Thursday, 13 May 2021
Questions without Notice
My question is to the Minister representing the Minister for Infrastructure, Transport and Regional Development, Senator Reynolds. Queensland is the most decentralised state in Australia and in 2020 had the highest internal migration of any state. Can the minister confirm that in Tuesday night's budget Queensland received the lowest rate of new infrastructure funding, per person, of any state?
Thank you very much, Senator Watt, for that question. What I can confirm is what the government has done in this budget. There is a $110 billion pipeline of infrastructure projects around the nation over the next 10 years, including in Queensland—for example, $400 million in funding for the Bruce Highway addition and many, many other projects. There's $400 million for the inland freight route from Mungindi to Charters Towers, for the upgrades there; $240 million for the Cairns western arterial road duplication; $160 million for Mooloolah River interchange upgrade, for packages 1 and 2; and an additional—
On relevance: we didn't ask the minister for a list of projects. We've all seen them. The question was specifically about whether Queensland received the lowest rate of new infrastructure funding, per person, of any state.
Ministers are given two minutes to answer the question. The minister has been going for 40 seconds. I've allowed you to remind the minister of the last part of the question. I note the minister was speaking about matters related to the state of Queensland, which was covered in both parts of your question, but I'm listening carefully. She has 80 seconds remaining to answer. Senator Reynolds.
I can confirm that this investment in Queensland is actually in addition to the $1.3 billion that was committed in last year's budget. That included projects such as the Coomera Connector, stage 1; the M1, Pacific Motorway, upgrade; the Centenary Bridge upgrade; the Currumbin Creek Road intersection upgrade; the Mount Lindesay Highway upgrade; the Beams Road open level crossing; Riverway Drive; and the Bruce Highway upgrade strategy. Queensland is an integral part of this government's $110 billion infrastructure program. Queensland, like all other states and territories, is being funded by billions of dollars, supporting thousands and thousands of jobs.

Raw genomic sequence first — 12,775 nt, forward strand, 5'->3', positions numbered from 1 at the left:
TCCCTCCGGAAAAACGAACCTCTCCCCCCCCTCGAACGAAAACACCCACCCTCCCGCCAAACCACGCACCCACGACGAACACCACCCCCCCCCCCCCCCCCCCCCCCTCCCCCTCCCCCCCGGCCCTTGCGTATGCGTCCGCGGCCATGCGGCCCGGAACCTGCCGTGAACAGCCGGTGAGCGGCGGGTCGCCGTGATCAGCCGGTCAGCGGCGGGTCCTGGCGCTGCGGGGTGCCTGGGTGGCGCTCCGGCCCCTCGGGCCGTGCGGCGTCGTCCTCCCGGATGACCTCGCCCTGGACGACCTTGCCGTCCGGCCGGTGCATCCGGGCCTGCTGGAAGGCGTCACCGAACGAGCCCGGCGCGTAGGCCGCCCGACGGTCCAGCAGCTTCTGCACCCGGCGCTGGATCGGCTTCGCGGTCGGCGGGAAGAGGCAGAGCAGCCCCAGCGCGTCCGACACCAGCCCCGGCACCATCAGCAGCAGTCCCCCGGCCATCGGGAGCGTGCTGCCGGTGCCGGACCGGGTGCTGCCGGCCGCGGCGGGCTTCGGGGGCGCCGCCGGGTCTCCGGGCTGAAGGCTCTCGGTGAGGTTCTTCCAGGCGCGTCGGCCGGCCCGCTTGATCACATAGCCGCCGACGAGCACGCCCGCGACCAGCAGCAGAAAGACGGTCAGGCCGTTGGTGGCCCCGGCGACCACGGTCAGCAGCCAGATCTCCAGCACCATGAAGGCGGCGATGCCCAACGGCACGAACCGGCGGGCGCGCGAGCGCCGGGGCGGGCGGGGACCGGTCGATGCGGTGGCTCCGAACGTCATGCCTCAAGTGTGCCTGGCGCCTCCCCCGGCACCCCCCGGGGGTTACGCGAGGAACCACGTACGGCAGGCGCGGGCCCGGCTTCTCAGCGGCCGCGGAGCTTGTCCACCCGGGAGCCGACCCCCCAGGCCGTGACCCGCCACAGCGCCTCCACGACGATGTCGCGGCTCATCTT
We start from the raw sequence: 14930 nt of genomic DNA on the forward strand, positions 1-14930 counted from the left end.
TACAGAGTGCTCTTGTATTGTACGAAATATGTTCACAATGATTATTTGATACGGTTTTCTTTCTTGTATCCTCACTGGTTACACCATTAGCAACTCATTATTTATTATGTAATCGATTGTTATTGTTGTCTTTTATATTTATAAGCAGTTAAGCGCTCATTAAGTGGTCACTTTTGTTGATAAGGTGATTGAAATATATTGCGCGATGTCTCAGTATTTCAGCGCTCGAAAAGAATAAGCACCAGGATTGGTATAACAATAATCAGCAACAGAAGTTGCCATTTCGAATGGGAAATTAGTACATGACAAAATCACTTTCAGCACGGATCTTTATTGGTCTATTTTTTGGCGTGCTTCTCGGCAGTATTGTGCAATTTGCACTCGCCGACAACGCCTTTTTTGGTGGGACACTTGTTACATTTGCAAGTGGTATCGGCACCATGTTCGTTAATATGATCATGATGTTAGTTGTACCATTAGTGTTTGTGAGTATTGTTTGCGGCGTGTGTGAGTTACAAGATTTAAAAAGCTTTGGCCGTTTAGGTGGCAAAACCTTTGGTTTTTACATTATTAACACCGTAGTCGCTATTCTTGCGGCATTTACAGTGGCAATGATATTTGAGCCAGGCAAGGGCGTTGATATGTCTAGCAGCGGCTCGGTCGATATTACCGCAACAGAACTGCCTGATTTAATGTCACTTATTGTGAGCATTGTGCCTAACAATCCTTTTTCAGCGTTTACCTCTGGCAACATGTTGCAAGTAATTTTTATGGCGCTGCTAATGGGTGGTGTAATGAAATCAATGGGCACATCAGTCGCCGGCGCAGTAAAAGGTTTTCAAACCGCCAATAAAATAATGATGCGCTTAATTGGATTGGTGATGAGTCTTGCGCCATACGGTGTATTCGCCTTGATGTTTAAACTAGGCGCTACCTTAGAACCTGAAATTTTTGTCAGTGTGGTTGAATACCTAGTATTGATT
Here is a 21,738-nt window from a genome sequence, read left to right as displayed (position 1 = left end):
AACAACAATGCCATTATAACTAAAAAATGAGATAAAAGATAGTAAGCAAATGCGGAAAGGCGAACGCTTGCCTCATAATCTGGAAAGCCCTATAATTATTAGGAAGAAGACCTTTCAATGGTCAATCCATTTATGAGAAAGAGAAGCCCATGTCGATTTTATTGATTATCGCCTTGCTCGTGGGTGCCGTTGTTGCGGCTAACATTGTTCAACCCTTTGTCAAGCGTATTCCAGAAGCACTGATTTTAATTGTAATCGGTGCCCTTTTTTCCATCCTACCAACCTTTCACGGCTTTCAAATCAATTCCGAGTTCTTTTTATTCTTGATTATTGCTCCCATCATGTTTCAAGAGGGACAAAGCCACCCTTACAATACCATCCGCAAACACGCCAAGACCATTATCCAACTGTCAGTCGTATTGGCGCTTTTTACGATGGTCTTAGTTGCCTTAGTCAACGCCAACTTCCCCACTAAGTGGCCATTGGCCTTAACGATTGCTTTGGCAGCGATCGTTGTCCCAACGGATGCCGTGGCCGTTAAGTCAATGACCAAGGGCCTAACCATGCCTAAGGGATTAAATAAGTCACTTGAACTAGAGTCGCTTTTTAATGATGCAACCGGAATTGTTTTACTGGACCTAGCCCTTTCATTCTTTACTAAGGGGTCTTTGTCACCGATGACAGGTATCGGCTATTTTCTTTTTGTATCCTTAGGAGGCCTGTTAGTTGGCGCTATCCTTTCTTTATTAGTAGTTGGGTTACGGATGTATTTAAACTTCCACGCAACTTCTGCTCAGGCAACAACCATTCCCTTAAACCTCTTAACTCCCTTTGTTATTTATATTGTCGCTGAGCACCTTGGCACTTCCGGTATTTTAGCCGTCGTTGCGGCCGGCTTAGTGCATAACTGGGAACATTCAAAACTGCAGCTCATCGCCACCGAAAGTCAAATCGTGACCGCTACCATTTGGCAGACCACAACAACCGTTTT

Can the minister confirm that, of the infrastructure funding the Morrison government did allocate to Queensland, only one per cent will actually start being spent before the next federal election?
In addition to the infrastructure programs, of course, we have the city deals—for example, the City Deal in Townsville—because this government is committed to making our cities more productive. We're investing $381.7 million in the Townsville City Deal. It includes the Haughton pipeline stage 2, the port of Townsville channel upgrades, and the city deal job creation. Far from Queensland being left behind, Queensland, across many government programs and infrastructure projects, is receiving billions of dollars from the federal government, which is creating thousands and thousands of jobs right across Queensland.
At the last election, the Morrison government committed to spending $287 million upgrading the Captain Cook Highway in Cairns, $195 million building a new water pipeline in Townsville and $100 million upgrading the Linkfield Road interchange in the electorate of Dickson, but construction on those projects has not even begun. With this record of promises not being delivered, why should any Queenslander believe the government's new promises in this year's budget?
Government senators interjecting—
There is a reason in this budget that we have made use-it-or-lose-it provisions—that is, the state governments regularly get allocated money from the federal government and do not spend it as we have agreed. The senator talks about water projects. In this budget the Australian government has committed to an additional $7.5 million towards the Rookwood Weir, half a million dollars towards the second stage of the Warwick recycled water and treatment upgrade, and there are many more. It is one thing for the federal government to allocate the money, but the state government has to deliver it, so I suggest that the question should be better directed towards the Queensland premier.